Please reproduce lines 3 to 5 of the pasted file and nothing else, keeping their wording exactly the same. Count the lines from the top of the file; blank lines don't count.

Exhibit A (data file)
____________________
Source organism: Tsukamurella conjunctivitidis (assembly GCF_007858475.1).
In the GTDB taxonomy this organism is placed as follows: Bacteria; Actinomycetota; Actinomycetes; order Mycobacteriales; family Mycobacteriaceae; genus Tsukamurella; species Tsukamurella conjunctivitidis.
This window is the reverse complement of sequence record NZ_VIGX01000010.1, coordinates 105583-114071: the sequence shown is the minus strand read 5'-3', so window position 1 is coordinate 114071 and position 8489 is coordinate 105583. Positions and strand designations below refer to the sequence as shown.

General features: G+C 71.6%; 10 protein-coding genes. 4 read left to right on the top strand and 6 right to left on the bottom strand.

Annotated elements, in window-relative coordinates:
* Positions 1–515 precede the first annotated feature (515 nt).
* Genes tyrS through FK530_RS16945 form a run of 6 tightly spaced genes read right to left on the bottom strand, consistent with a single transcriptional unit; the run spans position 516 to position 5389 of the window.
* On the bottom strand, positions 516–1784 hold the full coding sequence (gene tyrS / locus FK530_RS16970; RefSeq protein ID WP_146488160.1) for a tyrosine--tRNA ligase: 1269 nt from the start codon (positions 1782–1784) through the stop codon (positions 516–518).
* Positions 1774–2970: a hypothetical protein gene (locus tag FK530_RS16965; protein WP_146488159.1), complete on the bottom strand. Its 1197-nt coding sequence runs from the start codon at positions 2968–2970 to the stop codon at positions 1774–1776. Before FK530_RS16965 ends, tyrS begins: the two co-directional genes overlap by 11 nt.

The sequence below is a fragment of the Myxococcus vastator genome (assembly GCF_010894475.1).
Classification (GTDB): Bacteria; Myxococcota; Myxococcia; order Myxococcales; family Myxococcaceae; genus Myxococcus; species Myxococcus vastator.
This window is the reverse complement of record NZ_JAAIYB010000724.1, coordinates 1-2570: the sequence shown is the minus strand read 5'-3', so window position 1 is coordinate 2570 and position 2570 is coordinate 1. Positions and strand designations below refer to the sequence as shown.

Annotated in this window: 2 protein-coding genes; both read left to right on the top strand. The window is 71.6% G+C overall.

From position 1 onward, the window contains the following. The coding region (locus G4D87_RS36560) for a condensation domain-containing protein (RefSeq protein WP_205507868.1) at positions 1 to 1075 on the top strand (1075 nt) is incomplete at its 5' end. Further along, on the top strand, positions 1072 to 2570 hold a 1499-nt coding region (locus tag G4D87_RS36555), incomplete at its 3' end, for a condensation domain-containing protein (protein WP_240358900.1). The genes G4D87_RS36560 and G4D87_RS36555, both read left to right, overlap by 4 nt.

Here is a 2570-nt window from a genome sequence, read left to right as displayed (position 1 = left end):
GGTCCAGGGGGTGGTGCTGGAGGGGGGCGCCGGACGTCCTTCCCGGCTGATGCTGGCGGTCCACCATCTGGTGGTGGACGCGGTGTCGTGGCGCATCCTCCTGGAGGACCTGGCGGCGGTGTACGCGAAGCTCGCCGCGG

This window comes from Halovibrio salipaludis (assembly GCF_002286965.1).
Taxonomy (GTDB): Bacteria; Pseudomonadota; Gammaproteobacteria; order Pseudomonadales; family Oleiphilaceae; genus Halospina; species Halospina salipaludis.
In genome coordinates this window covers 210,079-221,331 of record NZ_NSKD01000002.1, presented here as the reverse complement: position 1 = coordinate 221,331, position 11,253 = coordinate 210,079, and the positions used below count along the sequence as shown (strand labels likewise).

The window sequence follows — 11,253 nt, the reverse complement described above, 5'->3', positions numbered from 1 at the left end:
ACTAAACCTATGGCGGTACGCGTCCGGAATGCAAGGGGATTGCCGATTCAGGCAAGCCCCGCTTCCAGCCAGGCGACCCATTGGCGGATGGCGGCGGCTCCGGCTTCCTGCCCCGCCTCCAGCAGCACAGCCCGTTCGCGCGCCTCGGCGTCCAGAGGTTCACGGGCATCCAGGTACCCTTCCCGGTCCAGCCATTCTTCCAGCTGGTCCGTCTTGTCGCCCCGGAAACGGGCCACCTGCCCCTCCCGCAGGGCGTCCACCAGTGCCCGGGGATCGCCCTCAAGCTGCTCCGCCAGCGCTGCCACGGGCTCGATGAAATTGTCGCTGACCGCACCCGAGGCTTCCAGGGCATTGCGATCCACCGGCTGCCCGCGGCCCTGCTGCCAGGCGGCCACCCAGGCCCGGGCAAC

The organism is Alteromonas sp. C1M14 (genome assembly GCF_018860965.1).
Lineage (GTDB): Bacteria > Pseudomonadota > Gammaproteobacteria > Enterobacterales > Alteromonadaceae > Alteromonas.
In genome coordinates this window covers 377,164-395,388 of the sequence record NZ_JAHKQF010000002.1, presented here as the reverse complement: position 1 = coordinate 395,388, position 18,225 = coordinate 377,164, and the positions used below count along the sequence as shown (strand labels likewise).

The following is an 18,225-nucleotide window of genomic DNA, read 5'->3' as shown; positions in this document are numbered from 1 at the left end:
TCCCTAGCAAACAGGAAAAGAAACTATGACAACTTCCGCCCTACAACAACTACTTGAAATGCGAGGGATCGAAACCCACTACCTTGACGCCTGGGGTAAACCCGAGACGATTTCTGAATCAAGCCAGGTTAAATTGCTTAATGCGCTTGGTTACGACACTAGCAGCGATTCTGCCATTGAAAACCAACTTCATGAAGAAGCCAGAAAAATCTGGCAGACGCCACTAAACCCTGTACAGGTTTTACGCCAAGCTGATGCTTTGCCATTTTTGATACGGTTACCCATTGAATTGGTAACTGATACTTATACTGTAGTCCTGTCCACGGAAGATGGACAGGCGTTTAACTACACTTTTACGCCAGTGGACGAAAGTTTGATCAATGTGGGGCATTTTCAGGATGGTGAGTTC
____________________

This window is the reverse complement of sequence record NZ_VIGX01000010.1, coordinates 105583-114071: the sequence shown is the minus strand read 5'-3', so window position 1 is coordinate 114071 and position 8489 is coordinate 105583. Positions and strand designations below refer to the sequence as shown.

General features: G+C 71.6%; 10 protein-coding genes. 4 read left to right on the top strand and 6 right to left on the bottom strand.

Annotated elements, in window-relative coordinates: